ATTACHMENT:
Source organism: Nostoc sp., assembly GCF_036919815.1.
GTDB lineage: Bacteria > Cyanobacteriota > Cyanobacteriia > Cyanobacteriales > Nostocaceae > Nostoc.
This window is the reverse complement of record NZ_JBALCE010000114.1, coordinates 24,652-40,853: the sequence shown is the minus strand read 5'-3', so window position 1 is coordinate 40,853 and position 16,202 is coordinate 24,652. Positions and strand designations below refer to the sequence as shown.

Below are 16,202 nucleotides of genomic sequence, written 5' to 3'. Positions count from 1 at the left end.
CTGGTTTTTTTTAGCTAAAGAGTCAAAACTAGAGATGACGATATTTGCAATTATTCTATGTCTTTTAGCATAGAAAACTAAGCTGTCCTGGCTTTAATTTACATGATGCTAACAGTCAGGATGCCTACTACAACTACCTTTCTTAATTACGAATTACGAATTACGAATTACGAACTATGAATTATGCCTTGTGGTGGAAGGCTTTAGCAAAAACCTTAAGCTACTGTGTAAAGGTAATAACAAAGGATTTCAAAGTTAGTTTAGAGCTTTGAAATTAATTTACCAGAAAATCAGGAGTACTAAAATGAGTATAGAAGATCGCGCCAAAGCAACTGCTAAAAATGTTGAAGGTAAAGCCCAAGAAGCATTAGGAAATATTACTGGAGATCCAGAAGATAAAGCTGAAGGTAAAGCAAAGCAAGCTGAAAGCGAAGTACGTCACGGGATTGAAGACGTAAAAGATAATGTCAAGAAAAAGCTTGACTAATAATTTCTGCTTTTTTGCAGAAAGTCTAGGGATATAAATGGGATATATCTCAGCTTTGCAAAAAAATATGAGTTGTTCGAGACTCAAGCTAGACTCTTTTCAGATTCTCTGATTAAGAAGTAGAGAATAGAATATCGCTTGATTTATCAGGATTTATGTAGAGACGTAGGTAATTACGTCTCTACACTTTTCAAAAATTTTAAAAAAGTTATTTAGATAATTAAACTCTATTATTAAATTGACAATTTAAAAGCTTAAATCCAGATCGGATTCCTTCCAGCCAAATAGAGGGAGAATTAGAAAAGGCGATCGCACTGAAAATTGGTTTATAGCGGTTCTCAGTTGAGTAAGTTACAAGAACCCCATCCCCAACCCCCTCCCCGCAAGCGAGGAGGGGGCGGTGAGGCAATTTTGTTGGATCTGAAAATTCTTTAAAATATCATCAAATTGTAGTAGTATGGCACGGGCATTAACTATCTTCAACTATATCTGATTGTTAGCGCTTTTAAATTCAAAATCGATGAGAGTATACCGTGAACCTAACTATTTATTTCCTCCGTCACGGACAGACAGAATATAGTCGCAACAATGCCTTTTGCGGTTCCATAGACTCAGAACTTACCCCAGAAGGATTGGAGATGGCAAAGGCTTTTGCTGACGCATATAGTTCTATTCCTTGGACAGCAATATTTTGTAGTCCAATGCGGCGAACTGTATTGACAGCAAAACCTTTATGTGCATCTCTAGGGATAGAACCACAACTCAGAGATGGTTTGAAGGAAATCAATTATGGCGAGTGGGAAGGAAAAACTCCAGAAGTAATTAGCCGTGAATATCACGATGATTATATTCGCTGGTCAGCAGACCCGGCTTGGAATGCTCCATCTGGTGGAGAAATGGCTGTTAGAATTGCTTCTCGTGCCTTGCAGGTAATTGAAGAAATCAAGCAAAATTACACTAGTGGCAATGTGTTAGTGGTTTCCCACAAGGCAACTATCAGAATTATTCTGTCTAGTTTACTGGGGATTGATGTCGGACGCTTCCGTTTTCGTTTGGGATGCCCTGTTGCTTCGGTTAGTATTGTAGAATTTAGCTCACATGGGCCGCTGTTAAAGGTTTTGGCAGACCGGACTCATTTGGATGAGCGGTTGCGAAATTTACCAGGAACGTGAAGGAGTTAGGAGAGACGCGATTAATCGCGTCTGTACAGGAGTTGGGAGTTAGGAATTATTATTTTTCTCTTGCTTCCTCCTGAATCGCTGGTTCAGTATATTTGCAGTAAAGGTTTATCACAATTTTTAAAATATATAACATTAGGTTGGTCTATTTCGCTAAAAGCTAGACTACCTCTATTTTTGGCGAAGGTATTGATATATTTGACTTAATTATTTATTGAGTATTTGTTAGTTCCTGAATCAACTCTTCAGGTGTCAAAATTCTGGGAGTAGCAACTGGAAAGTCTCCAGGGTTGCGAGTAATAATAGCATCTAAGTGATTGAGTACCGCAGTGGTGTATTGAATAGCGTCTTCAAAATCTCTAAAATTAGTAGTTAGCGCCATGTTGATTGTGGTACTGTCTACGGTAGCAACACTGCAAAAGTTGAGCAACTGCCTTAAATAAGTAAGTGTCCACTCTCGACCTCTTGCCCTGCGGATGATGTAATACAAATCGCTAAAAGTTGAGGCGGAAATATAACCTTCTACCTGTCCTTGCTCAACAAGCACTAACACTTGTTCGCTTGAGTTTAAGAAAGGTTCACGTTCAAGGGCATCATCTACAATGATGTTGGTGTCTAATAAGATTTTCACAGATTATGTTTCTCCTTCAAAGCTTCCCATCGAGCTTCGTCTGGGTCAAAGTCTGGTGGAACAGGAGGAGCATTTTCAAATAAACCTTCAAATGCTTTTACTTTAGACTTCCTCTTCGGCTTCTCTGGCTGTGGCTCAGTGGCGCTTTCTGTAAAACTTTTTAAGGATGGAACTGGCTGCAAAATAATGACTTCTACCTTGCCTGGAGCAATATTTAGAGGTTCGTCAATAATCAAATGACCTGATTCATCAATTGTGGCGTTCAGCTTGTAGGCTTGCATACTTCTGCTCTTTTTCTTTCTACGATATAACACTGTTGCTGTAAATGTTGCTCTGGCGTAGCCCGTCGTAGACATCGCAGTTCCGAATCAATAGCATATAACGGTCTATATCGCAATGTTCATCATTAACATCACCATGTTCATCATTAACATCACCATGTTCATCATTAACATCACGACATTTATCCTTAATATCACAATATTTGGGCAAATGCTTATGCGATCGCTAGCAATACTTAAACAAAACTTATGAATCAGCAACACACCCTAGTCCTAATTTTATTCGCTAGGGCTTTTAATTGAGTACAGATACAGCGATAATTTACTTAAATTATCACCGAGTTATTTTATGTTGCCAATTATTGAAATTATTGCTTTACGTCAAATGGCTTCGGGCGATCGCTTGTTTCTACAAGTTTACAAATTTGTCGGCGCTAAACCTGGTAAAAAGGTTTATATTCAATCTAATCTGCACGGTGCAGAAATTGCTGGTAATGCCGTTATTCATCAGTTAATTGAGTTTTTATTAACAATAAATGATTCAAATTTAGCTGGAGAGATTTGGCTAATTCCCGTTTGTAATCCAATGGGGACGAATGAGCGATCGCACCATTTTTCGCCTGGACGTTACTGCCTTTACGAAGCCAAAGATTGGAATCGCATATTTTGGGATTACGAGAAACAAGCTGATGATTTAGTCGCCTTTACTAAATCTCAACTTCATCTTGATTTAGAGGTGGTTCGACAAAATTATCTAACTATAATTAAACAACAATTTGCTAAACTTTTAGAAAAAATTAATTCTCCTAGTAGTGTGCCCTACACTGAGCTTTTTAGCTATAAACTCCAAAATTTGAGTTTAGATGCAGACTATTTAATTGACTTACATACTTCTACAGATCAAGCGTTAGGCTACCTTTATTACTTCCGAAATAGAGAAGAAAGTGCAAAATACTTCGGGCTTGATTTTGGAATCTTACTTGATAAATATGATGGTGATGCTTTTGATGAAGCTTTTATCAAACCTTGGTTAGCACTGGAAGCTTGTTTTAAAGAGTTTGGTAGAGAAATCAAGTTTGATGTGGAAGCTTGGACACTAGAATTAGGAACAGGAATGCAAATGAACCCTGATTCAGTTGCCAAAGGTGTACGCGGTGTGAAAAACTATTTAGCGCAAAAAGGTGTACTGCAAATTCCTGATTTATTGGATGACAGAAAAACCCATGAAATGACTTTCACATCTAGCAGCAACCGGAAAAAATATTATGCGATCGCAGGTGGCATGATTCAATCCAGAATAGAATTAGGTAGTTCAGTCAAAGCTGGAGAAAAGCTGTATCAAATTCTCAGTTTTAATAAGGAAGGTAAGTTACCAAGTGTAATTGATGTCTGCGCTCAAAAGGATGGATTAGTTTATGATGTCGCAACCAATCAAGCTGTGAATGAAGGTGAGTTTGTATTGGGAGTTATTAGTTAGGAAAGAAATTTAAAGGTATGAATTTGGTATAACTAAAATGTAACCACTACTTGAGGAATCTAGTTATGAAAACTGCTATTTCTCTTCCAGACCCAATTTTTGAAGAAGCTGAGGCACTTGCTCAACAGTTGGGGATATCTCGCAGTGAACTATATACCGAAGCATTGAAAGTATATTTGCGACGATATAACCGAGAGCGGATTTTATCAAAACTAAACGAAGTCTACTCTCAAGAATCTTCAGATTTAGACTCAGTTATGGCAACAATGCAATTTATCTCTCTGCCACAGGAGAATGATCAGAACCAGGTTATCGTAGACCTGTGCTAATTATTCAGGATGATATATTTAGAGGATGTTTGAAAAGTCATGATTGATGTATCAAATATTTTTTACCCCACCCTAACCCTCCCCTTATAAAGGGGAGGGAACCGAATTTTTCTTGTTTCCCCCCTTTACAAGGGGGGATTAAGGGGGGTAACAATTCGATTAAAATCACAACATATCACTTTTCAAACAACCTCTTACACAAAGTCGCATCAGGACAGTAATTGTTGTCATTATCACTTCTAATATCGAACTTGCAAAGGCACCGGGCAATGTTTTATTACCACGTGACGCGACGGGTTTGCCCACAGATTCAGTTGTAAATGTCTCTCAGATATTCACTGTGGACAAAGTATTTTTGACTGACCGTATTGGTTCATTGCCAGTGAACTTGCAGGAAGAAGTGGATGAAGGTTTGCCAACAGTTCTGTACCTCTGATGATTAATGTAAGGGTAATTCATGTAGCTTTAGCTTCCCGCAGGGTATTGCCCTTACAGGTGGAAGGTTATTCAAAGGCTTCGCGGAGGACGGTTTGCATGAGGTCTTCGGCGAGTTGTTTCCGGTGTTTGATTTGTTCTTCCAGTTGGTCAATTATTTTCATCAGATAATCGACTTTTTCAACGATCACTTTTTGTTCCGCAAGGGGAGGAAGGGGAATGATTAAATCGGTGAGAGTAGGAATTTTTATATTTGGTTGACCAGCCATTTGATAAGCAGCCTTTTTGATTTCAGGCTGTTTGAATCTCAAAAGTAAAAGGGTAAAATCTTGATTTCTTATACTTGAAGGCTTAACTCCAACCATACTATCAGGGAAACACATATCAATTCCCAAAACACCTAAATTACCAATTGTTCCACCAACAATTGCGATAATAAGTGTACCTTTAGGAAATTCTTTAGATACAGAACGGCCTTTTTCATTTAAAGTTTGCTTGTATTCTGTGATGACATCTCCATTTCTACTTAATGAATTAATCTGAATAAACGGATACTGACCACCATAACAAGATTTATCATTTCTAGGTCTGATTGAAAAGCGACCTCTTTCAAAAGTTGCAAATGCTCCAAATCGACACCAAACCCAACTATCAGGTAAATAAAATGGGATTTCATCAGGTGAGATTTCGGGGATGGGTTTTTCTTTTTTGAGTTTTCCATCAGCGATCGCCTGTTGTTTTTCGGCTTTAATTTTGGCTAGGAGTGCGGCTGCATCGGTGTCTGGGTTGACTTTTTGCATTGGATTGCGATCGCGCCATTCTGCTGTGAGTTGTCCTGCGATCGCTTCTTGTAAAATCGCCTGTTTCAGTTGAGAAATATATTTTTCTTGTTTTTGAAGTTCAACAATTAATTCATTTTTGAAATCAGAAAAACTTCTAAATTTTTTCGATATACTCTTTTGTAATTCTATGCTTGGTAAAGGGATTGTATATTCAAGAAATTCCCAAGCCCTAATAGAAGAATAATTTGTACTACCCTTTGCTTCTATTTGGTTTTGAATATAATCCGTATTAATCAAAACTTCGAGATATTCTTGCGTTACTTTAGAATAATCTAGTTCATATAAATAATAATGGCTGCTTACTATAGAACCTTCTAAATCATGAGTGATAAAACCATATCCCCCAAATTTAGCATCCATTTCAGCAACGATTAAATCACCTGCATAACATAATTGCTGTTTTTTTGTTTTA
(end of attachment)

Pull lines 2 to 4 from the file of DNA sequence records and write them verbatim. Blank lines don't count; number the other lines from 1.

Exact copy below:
GTDB lineage: Bacteria > Cyanobacteriota > Cyanobacteriia > Cyanobacteriales > Nostocaceae > Nostoc.
This window is the reverse complement of record NZ_JBALCE010000114.1, coordinates 24,652-40,853: the sequence shown is the minus strand read 5'-3', so window position 1 is coordinate 40,853 and position 16,202 is coordinate 24,652. Positions and strand designations below refer to the sequence as shown.

Below are 16,202 nucleotides of genomic sequence, written 5' to 3'. Positions count from 1 at the left end.